What you are about to read will seem surreal – perhaps a story from a book of nightmarish tales of long ago. But I have researched everything in this article. It is all real albeit very frightening.
The History of Floods in Ellicott City, MD
The town is prone to flooding from the Patapsco River and its tributary the Tiber River. These floods have had a major impact on the history of the town, often destroying important businesses and killing many.
Ellicott City has had major devastating floods in 1817, 1837, 1868, 1901, 1917, 1923, 1938, 1942, 1952, 1956, 1972 (Hurricane Agnes), 1975 (Hurricane Eloise), 1989, 2011, 2016, and 2018. The 1868 flood washed away 14 houses, killing 39 to 43 (accounts vary) in and around Ellicott City. It wiped out the Granite Manufacturing Cotton Mill, Charles A. Gambrill’s Patapsco Mill, John Lee Carroll‘s mill buildings, and dozens of homes. One mill was rebuilt by Charles Gambrill, which remained in operation until a fire in 1916.:36
A 1923 flood topped bridges, in 1952 an 8-foot (2.4 m) wall of water swept the shops of Ellicott City, and a 1956 flood inflicted heavy damage at the Bartigis Brothers plant. On June 21, 1972, the Patapsco River valley flooded 14.5 feet (4.4 m) from the remnants of Hurricane Agnes, taking out a concrete bridge, destroying the Jonathan Ellicott home, and the 1910 Victor Blode water filtration plant, and flooding Main Street to the Odd Fellowshall.:26 The Old Main Line of the B&O Railroad also sustained serious damage.
On September 27, 1975, the town was flooded 9.0 feet (2.7 m) from Hurricane Eloise. Floods also occurred September 22, 1989, from Hurricane Hugo, and on September 7, 2011, flooding 11.0 feet (3.4 m) from Tropical Storm Lee.
On July 30, 2016, a storm dropped 6 inches (150 mm) of rain in two hours on the community. The resulting flash flood caused severe damage in historic Ellicott City, especially along Main Street. Many homes, roads, businesses, sidewalks, and more were destroyed by the flooding, including the town’s landmark clock. A state of emergency was declared, and two people died as a result of the flooding.
On the afternoon of May 27, 2018, historic Main Street flooded again, after the region received over eight inches of rain in the span of two hours,just days before the new flood emergency alert system was to become operational.
This haunting stone gazebo is one of the few remnants of an abandoned college that has been a magnet for local legends.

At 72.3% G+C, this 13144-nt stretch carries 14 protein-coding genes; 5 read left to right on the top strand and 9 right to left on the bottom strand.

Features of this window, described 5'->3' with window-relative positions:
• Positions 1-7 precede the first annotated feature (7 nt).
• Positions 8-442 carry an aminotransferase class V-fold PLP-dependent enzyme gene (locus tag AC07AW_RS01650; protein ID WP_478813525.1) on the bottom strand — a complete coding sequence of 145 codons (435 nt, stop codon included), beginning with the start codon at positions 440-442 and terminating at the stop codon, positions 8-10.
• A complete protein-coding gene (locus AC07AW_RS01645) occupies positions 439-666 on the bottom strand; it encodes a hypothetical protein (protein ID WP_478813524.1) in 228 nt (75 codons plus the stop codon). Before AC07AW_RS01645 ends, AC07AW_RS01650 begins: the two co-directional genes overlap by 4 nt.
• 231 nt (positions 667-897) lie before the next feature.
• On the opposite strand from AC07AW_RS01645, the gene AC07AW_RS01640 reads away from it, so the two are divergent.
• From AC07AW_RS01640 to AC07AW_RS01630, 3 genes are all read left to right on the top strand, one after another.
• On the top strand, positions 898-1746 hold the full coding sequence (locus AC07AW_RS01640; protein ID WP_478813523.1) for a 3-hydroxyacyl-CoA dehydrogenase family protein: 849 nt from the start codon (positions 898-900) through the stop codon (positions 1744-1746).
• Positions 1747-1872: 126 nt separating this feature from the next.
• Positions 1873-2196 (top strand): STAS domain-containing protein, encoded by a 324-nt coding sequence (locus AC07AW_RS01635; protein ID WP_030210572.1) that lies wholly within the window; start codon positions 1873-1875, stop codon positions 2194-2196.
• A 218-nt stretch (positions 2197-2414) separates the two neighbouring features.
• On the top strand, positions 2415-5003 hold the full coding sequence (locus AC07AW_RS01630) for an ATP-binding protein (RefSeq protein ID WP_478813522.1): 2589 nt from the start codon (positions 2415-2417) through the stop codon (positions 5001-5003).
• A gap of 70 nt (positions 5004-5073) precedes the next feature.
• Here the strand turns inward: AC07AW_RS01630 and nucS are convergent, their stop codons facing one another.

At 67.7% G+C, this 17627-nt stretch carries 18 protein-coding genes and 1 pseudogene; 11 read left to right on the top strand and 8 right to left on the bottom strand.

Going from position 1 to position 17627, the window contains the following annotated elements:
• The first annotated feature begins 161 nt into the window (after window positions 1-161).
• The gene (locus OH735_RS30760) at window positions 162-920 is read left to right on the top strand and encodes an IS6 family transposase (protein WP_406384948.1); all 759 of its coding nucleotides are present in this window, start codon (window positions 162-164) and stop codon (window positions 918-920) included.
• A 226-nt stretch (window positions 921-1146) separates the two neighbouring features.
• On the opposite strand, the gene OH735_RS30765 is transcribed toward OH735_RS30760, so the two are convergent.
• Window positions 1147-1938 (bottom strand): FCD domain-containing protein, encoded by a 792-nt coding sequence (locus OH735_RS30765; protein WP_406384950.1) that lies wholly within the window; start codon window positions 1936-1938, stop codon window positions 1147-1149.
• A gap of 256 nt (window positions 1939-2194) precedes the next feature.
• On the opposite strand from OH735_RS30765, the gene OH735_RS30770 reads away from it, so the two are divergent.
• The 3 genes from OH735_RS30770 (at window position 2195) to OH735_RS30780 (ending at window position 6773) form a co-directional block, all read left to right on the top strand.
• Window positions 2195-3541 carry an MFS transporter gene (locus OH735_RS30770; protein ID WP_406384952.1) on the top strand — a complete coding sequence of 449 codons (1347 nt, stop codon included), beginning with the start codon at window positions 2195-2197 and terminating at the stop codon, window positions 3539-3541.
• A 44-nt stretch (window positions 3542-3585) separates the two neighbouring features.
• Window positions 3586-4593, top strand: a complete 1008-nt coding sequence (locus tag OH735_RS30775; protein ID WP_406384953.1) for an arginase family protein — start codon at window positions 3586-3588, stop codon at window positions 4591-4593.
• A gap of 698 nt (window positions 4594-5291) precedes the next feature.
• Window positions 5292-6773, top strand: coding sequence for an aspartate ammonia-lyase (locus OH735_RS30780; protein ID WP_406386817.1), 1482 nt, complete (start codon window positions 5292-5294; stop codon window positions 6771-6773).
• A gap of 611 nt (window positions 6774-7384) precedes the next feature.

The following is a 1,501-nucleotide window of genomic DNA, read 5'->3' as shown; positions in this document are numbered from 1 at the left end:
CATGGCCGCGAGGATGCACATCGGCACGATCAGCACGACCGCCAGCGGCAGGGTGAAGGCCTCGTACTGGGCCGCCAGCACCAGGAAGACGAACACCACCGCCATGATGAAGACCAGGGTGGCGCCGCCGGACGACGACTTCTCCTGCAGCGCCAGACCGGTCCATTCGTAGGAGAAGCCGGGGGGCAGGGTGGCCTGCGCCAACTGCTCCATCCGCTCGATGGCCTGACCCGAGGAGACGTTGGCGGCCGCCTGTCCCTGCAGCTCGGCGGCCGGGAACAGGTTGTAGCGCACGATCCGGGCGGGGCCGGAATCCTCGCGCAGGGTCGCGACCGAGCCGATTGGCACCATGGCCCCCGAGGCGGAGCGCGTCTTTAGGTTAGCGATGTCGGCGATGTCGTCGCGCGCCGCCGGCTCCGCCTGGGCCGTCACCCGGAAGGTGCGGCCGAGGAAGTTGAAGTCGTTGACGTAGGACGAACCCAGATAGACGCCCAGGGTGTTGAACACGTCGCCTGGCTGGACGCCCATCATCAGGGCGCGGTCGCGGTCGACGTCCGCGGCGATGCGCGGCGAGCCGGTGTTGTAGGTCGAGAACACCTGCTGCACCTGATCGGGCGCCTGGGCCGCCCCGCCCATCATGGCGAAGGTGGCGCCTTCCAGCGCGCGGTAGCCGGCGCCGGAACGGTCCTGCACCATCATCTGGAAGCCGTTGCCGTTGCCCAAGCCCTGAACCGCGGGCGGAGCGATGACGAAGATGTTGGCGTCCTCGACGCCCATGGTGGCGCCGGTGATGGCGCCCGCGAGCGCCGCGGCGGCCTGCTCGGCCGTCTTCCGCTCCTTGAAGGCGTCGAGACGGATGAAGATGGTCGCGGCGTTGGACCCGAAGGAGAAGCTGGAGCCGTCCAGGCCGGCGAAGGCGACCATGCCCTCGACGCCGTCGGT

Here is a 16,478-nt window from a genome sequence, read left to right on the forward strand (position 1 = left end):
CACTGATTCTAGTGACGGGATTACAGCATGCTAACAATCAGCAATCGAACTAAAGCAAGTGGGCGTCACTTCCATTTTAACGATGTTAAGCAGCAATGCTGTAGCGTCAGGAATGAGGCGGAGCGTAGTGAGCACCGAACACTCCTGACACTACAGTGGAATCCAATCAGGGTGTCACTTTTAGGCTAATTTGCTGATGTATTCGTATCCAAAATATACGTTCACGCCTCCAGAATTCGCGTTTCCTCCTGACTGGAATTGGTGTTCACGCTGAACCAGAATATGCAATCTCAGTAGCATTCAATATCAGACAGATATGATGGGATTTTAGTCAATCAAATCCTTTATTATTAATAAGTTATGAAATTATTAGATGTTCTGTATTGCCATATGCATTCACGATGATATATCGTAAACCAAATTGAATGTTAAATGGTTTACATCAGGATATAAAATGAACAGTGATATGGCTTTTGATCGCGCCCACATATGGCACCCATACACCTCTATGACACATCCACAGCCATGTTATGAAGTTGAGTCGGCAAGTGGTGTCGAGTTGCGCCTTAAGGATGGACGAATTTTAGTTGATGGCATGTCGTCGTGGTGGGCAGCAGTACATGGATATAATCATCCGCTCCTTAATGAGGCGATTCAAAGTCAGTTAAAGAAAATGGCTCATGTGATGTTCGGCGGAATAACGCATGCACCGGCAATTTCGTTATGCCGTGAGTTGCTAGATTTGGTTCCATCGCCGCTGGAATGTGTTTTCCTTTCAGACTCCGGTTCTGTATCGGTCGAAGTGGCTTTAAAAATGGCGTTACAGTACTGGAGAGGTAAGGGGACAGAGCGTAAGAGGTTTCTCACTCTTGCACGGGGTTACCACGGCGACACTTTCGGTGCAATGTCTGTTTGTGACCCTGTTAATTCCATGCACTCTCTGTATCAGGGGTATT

Buried in the woods of Patapsco Valley State Park are the ruins of St. Mary’s College, and since the main buildings have been torn down a single stone gazebo still shelters a metal cross despite the popular local legends involving Satan-worshippers and ghosts.
*** As of 2017, the Cross was stolen – leaving only the altar
St. Mary’s College was built in 1868 to train young men on their way to taking up the cloth. Unfortunately for the college (but fortunately for urban explorers) the schools student body slowly evaporated until there were just not enough to keep things going and the facility was abandoned in 1972. The empty buildings slowly decayed as curious explorers, urban legend hunters, and hormonal teenagers took charge of the property. The haunting ruins soon became the subject of countless local legends involving every sort of supernatural clap-trap from satanic cults to restless souls, eventually earning the buildings the colloquial name, “Hell House.”
***Notice the date the college was built 1868 is the same year a devastating flood destroyed Ellicott City, MD.
After a fire in 1997 the buildings were essentially gutted (although no less haunting) and by 2006 the remaining structures were torn down. (emphasis added)
While there are still other remnants of the college littering the grounds including foundations and concrete staircases, the most stunning relic on the site is the Christian altar that still stands beneath a crumbling, colonnaded pavilion. The large metal cross sitting beneath the faux-classical dome seems like some ancient artifact from some bygone time. The ghost stories about Hell House may be malarky, but the site of the eerie old altar might make visitors think differently.
Update August, 2017: The cross is gone and the gazebo is still standing. – source
Hell House Altar with Cross
After Cross was stolen
Some of the Ruins – Notice the Illuminati symbol
In other articles I have written about Ellicott City, I have told the reader about the pagans, witches and WICCA members who own businesses and how Covens of witches come together in the city to worship their master – Satan.
I see clearly why the Lord raised up the Christian Coffee House where I used to sing. It was a glimmer of light from the Lord amidst evil, sorcery and witchcraft in Ellicott City.
I also now see why the Lord had “The Upper Room” on the top floor of a building, situated in the worst flooding area of the town. Our Father was protecting His people!
When the man who ran “The Upper Room” (coffee house) died in 1997; no one took over his position and the coffee house has been closed to this day.
Pray for the people who live in Ellicott City. We should pray for their safety, but more importantly we should be praying for their salvation.